A Mirror in the Roadway: Literature and the Real World


Product Details

Princeton University Press
Publish Date
6.37 X 9.23 X 0.75 inches | 0.97 pounds
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About the Author

Morris Dickstein (1940-2021) was Distinguished Professor of English at the City University of New York Graduate Center and a widely published literary and cultural critic. His work has appeared in the New York Times Book Review, the Times Literary Supplement, Partisan Review, The Nation, and the Chronicle of Higher Education. His books include Gates of Eden: American culture in the 1960's, which was nominated for a National Book Critics Circle Award in criticism, and Leopards in the Temple, a study of postwar American fiction.


"This is a book by one of our best and most distinguished critics of American literature."--Norman Mailer, author
"Morris Dickstein's A Mirror in the Roadway is refreshing criticism, particularly in its contrast to our current chorus of Resentment. Like Edmund Wilson, his precursor, Dickstein favors realism and reality over theories of theories. Dickstein is admirable on Jewish writers (Kafka, Agnon, Bellow, Malamud, Philip Roth, Ozick) who in a sense are his true subject."--Harold Bloom, author and literary critic
"Morris Dickstein gives the phrase 'the art of criticism' real meaning. He makes literature in writing about literature. His essays are rare birds. They only soar."--Roger Rosenblatt, commentator and journalist
"Morris Dickstein is one of the few critics who still can bridge, vigorously and engagingly, the gap between the academic world and the common reader. These essays are especially fine on American writing of the 1920's and 30's, exhibiting balanced judgment, insight, and a rich fund of knowledge about American literary and cultural history. One can apply to Dickstein a phrase he uses for Edmund Wilson--that he is able to apply a wide range of resources "to hold fast to the elusive human dimension of literature."--Robert Alter, University of California, Berkeley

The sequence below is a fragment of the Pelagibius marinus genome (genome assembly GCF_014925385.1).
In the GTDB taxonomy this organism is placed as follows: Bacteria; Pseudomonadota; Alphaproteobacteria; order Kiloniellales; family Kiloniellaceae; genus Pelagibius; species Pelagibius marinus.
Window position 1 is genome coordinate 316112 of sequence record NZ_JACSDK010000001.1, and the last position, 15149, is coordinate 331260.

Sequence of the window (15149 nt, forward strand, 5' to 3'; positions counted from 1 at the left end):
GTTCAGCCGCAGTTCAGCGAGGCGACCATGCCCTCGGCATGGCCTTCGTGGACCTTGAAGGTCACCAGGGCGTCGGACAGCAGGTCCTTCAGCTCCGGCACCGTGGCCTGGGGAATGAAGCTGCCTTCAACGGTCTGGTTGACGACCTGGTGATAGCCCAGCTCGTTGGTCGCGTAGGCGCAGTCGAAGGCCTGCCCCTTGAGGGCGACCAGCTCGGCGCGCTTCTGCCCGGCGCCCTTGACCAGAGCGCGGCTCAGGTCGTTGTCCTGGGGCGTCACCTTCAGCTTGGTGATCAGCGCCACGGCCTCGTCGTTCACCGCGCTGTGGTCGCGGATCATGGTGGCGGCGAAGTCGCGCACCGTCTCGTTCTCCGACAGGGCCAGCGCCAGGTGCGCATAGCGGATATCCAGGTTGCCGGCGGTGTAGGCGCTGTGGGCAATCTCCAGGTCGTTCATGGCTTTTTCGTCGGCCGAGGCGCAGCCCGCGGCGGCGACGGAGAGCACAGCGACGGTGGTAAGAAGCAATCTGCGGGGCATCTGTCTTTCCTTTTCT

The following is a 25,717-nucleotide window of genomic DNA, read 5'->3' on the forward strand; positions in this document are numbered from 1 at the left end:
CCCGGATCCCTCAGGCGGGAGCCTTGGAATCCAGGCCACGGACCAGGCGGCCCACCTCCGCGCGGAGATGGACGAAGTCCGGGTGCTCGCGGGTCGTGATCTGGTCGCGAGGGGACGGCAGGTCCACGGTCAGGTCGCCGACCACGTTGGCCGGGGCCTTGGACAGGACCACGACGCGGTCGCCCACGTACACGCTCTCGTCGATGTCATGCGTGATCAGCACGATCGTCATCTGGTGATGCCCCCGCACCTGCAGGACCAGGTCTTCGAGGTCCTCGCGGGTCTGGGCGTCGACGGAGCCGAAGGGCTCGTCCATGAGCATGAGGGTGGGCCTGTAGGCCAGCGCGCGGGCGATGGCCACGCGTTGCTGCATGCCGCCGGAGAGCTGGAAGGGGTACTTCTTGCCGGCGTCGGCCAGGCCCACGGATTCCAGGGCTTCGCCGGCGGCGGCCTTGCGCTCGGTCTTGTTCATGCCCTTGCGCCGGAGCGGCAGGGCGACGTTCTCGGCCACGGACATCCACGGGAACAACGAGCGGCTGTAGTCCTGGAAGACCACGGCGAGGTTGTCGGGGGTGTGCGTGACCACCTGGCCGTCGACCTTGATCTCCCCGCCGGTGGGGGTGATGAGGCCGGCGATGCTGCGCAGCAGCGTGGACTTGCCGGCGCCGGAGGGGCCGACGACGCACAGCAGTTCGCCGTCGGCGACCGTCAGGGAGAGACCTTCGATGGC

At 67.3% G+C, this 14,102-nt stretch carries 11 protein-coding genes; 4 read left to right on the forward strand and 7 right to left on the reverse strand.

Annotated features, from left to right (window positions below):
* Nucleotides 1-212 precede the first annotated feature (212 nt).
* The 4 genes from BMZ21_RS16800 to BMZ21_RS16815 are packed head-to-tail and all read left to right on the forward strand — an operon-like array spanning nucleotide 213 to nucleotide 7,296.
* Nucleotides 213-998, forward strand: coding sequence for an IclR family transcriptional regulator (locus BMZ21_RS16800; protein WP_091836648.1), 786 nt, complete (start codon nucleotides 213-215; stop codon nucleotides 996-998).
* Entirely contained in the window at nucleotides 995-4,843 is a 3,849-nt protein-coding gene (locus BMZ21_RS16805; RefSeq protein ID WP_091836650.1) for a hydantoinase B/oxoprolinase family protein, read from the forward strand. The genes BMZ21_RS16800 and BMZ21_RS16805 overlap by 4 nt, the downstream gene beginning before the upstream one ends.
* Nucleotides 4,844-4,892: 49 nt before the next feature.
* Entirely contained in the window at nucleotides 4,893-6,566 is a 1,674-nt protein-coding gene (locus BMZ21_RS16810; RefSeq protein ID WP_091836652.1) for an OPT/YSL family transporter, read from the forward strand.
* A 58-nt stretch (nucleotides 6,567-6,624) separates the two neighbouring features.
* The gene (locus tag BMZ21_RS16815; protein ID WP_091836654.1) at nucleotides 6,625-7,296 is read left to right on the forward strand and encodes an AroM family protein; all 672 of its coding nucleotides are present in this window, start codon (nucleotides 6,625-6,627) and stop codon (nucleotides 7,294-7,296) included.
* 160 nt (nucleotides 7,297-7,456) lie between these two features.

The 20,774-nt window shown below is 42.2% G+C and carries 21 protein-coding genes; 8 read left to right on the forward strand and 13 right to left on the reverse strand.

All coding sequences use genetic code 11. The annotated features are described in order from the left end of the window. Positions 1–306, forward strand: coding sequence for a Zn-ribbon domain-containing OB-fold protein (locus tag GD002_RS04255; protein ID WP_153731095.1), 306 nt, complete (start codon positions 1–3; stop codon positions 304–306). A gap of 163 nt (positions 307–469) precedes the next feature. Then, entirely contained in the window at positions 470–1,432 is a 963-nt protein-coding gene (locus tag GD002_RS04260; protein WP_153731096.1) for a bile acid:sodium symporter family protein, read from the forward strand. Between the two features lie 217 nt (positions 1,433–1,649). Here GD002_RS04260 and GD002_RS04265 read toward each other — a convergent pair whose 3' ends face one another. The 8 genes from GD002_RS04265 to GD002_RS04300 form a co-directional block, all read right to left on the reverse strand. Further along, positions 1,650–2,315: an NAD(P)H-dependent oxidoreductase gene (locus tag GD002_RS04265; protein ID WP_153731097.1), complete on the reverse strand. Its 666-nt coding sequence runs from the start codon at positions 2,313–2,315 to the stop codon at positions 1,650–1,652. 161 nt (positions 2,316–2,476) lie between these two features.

"In arguing for an exuberant and dynamic notion of realism, Morris Dickstein reanimates a great and nearly vanished tradition of literary and cultural criticism that speaks to the common reader."--Ross Posnock, New York University
"Dickstein's essays are original, genially reflective and, at apt moments, invitingly autobiographical. He consistently shows himself to be a fair-minded but exacting critic who is not afraid to tell us what books are worth reading and why. His critical commentaries are saturated with the knowledge accumulated over years of attentive and sympathetic encounters with some of the most distinctive writers of modern American and European letters."--Maria DiBattista, Princeton University
"Morris Dickstein has neither theories nor hobbyhorses. His critical tools are the old fashioned ones: a vast range of reading, fellow feeling for the author he is discussing, and the urge to put the work in the context of the life. He is as illuminating about Cather as about Celine, as perceptive about Philip Roth as about Upton Sinclair."--Richard Rorty, Stanford University